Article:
Once House Broken Dog Needs Retraining After Move

Updated on June 27, 2008
J.M. asks from Naperville, IL
7 answers

We have just moved into a new home and every since our arrival our dog is suddenly not housebroken anymore. She's spending even less time alone then she used to since the move has cut an hour off of my commute so I don't understand the sudden incontinence. I hate to leave her in the cage all day while I'm out but the problem has gotten so bad that my boyfriend has requested (bordering or demanding) that I get rid of her. I think she may just be acting out from the stress of the move but even if that's the case, understanding the behavior isn't helping me correct it. Do anyone have any suggestions on how to quickly retrain her? Or maybe how help her adjust to the new house so she'll quit ruining the rugs.

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R.V.

answers from Chicago on

I'm not sure of the solution, But what ever you do don't get rid of her for your boy friend.

At one time in my life my boyfriend made me choose and I had to get rid of the dog. It was the worst mistake of my life. Even thought I gave her to my parents to have; every time I came to visit I could tell that my dog was so upset and heart broken.

All I can say don't get rid of her, just keep working with her.

Thank you
R.

2 moms found this helpful
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D.W.

answers from Chicago on

Hi J.,

We've fostered 16 rescue dogs and rehousebreaking is a common issue when you move the dog into a new environment. Try using the dog's instinct to keep its den (where it eats and sleeps) clean, by limiting her space again -- the same way you do when you start housebreaking a dog. It's probably best to start with her crate. Once she's reliable in the crate, then you can gradually give her a little more space. We'd give the rescue dog run of the kitchen next (using babygates to gate off that area). If she's really reliable there, then you can give her another room to roam in. The trick is to do it gradually, so that she starts to think of all the new, larger areas as part of her "den" too. It would usually take us about 2-3 weeks to rehousebreak a dog, provided there weren't any medical problems like urinary tract infections that might be causing incontinence.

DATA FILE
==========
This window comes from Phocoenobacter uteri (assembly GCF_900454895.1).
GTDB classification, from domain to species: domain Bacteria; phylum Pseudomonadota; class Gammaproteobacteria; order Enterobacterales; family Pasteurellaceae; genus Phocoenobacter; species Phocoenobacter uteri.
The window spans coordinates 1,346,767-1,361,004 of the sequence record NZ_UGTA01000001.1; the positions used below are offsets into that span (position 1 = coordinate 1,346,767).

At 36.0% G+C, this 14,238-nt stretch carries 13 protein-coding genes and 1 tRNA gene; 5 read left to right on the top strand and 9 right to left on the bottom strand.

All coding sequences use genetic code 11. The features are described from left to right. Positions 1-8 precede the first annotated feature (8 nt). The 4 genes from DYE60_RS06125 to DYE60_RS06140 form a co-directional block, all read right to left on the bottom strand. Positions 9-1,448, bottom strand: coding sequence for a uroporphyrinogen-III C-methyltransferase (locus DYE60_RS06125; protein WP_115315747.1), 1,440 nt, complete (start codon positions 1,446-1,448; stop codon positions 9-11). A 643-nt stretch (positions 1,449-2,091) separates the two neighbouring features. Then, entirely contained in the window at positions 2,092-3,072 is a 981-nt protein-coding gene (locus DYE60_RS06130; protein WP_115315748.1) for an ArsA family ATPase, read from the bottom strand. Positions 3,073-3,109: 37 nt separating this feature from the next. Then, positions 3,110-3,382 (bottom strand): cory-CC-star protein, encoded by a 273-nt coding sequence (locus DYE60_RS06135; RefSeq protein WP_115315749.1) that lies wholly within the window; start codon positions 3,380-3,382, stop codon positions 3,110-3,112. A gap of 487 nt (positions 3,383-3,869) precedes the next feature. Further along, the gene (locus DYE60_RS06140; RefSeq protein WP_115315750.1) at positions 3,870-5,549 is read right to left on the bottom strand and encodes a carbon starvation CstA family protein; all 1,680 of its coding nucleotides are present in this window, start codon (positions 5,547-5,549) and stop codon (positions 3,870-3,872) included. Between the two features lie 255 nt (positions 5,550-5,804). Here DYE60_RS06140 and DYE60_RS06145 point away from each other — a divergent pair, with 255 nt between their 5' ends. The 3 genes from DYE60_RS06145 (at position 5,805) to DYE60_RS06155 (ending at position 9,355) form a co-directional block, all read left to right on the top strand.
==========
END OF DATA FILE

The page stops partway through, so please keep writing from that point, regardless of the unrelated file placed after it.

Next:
Good luck!
D.

2 moms found this helpful
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B.

answers from Chicago on

Hi J.: You need to go back to square one and
re-train the same way you did when she was a puppy.
If you can't watch her, crate her or keep her in
a non-carpet area of the house using baby gates...
Take her outside on a regular schedule, based on her
usual times she goes, and stay with her till she
goes. If you have to, keep her on lead to keep her
in the right area and on task.
If she goes, praise her! Let her stay out and play if
that is what she likes, or play with her a few minutes
as a reward.
Give her freedom to the whole house only as she realizes
where to go and starts asking to go out...
If you catch her in the act of going, clap your hands sharply and say "outside, go potty" and take her out. Hopefully
she will hold some and then go outside so you can praise her.
Don't be angry with her, it takes time to get used to
new things. Have you ever moved something in the house
to a new place? Like where you keep your keys? How long
does it take before you stop going to the old key place first?! :-)
If she is still having trouble, you might want to get her
checked for kidney or bladder infection...you never know,
she might not be able to hold it.

Good luck
Barbara McNinch
Canine Behavior Specialist, A+ Dog Training, Crystal Lake, IL.

1 mom found this helpful
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J.A.

answers from Chicago on

Hi, I have a few questions: 1) Tell me about your boyfriend's relationship with your dog 2) How long have you had your dog 3) What breed is your dog 4)How old is your dog I am a dog trainer, and I will try and help you. There is more to this, than just the move, so, I need to know all the circumstances before I can help you with the problem, but, I will be glad to help. J.

1 mom found this helpful
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K.C.

answers from Chicago on

I'm not sure if your dog is young or old. I think your dog is just reacting to the new setting and surroundings. He/She is confused and probably a little intimidated. It is definately not cruel to cage your dog all day. Most dogs actually find that more comforting that being in a big house all by its self. Some dogs can't handle new open territory very well. It takes them a lot of time to get adjusted to a new setting. I think you'll find that your dog will adjust better if you confine his/her surroundings a little bit. Little by little you can open up the space. You can, after a little bit of time, put the cage in a small room and leave the door to the cage open. This worked very well for my dog. I hope you don't have to give up your dog!!!

1 mom found this helpful
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R.F.

answers from Chicago on

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Kritter Kare
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N.O.

answers from Chicago on

Hi J.,

I'm sure the dog trainer knows more than me, but I'm guessing amongst other things your dog might be covering up another animal's scent - maybe the previous owners had a dog or cat?

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